Note : the format above describes the content of an LZ4 compressed block. It is the raw compression format, with no additional feature, and is intended to be integrated into a program, which will wrap around its own custom enveloppe information.
If you are looking for a portable and interoperable format, which can be understood by other LZ4-compatible programs, you'll have to look at the LZ4 Framing format. In a nutshell, the framing format allows the compression of large files or data stream of arbitrary size, and will organize data into a flow of smaller compressed blocks with (optionnally) verified checksum.

Saturday, May 21, 2011

ZhuffMax parsing improvements

 As a small attempt to improve parsing, i've made the lazy matcher of ZhuffMax a bit deeper. It resulted in some small gains, but also new problems.

With a deeper sequence to look for potentially better matches, we indeed increase our chances to find them.
However, in some circumstances, we end up with a serie of matches of increasing lengthes. At some point, the amount of bytes skipped by this recursive search may become so large that we could have used the first match to begin with.

In order to counterbalance this side-effect, we have to keep track of an history of matches, and try to re-use them if we have skipped too many bytes in the search process. It's not complex, and just requires a bit of local memory.

With both mechanisms active, we end up with a small but measurable compression gain. Nothing dramatic, but still, since ZhuffMax is about learning advanced parsing techniques, it's the right place to implement this improvement.
Deeper searches means slower speed though, so the gain comes at some cost.

Benchmark platform : Core 2 Duo E8400 (3GHz), Window Seven 32-bits

versionthreadsCompression RatioSpeedDecoding
ZhuffMax0.2-t12.82514.1 MB/s325 MB/s
ZhuffMax0.2-t22.82528.0 MB/s640 MB/s

You can get the new version of ZhuffMax at Zhuff's Homepage.

Saturday, May 14, 2011

Long Range Failure

 The next natural step in evaluating MMC would be to test it with large dictionary sizes. Although this can be somewhat "emulated" by simply extending the dictionary size within LZ4HC, it only provides some evaluation on speed, but not on compression gains, since LZ4 output is fixed to 64KB window.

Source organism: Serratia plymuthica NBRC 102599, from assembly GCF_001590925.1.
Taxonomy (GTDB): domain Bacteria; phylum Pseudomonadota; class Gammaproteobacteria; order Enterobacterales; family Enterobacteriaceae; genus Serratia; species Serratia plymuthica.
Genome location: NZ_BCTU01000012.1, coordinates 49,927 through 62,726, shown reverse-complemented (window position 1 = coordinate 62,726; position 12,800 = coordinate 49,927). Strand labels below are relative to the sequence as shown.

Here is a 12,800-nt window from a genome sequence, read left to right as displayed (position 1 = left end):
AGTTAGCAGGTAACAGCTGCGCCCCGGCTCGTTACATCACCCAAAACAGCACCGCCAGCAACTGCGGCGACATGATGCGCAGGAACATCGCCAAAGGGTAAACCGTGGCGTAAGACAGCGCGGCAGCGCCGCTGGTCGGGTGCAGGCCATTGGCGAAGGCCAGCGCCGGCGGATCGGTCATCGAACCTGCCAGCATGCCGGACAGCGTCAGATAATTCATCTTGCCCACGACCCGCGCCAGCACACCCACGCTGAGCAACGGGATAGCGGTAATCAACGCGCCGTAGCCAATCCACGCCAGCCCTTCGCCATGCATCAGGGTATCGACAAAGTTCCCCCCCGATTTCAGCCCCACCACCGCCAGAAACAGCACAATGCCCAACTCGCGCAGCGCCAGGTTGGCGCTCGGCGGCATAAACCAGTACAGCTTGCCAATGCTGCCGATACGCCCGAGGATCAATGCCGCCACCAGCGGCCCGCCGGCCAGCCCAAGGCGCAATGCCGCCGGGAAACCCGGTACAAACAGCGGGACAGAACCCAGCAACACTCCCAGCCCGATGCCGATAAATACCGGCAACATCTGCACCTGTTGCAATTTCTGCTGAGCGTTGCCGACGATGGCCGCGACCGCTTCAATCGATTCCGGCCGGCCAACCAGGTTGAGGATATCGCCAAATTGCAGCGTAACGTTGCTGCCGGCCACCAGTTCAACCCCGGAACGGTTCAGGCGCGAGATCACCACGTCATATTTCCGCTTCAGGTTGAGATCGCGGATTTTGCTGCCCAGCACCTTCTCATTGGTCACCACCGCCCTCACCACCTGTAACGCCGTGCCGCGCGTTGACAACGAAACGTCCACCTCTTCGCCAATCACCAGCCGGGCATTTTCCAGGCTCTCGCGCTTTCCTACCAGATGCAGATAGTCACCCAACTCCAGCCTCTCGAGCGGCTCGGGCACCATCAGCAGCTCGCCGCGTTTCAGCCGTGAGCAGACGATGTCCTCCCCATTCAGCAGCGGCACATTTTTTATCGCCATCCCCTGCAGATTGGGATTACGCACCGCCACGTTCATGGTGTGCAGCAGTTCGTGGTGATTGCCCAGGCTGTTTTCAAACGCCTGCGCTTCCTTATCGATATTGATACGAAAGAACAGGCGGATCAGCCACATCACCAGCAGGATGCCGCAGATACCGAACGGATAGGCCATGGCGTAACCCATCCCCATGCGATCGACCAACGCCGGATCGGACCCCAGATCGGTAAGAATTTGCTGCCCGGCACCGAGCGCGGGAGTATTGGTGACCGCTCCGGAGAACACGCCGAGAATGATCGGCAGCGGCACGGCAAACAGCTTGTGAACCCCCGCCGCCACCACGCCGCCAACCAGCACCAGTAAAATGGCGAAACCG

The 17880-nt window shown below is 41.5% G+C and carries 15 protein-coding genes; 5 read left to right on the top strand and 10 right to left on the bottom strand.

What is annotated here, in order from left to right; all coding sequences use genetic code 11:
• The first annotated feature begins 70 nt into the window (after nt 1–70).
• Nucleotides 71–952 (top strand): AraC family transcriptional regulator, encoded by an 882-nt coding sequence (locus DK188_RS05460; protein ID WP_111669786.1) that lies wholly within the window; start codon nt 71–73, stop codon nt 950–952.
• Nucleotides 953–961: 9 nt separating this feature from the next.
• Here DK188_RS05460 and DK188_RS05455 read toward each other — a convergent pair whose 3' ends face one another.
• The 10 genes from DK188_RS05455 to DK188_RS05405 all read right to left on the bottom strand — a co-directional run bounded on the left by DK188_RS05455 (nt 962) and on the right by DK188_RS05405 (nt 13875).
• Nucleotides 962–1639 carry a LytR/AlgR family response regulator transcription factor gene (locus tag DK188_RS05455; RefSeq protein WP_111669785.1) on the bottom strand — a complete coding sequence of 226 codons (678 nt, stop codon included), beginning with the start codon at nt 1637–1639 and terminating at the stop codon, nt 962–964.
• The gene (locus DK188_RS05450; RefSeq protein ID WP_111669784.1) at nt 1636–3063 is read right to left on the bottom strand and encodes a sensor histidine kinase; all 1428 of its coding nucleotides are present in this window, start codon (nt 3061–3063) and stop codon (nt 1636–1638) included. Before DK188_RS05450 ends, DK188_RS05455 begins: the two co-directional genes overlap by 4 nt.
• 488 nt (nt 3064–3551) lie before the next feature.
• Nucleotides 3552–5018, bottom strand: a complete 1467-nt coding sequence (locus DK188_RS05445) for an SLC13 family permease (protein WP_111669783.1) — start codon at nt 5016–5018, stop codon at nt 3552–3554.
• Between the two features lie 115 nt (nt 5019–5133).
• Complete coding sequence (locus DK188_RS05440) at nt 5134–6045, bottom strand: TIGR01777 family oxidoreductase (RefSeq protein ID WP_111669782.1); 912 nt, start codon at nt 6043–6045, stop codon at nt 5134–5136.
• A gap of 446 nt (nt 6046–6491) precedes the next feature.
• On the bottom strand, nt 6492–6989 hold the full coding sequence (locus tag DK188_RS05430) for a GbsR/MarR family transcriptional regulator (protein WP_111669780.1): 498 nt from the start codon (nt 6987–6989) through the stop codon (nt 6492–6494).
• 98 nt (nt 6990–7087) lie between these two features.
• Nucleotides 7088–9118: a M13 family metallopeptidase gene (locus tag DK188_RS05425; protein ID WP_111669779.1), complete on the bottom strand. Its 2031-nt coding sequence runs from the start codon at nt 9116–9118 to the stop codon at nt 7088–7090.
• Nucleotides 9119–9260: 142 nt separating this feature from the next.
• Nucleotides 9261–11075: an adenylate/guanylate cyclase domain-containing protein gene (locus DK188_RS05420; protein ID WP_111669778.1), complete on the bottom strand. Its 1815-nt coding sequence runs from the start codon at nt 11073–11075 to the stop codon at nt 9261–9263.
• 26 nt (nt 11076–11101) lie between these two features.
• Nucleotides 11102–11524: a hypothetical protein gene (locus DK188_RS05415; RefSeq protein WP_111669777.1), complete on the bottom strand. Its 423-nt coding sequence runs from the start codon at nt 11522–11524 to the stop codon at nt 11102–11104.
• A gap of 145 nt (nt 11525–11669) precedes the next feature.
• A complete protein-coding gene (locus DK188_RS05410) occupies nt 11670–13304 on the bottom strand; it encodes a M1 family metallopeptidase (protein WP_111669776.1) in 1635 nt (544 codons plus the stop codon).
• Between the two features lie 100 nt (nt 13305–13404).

I therefore created a derivative of Zhuff, using an "infinite length" format instead of the fixed 64KB offset one. The change proved relatively painless, keeping almost the same output size with 64KB offset restriction. I therefore proceeded in increasing the dictionary size.

This quickly resulted in a worse compression ratio.
I though my implementation was wrong, but in fact this can be fairly well explained : longer ranges mean larger offsets, which compress using more bits. As a consequence, if i keep the same Minimum Match Length unmodified, it gets compressed less since it requires more bits to describe the larger offset.

The work around to this problem might seem easy : never use large offset for small match length.
Yes, but what is the optimal threshold value ?
That's where problems begin.

It was quick to discover that optimal threshold values were different from one file to another. In a specific example, using enwik8 as input file, the optimal minimum match length ended up being 5 characters, even for very small offset. Most files don't go to such extreme, but nonetheless, the problem is identified : the optimal minimum number of characters at a given offset is different, from one file to another.

A cheap way to achieve "some kind of result" would be to heuristically settle on some kind of "median" value, which is good enough for most files. This would provide some fair improvement over no guard at all.

Fine. But I'm somewhat disappointed with this. I wish i could find something more dynamic, automatically leaning towards "more optimal" threshold for each file.
Indeed, the method to automatically detect if a match found is worthwhile to code or not do exist. It's called "optimal parsing", and its lesser cousin "flexible parsing".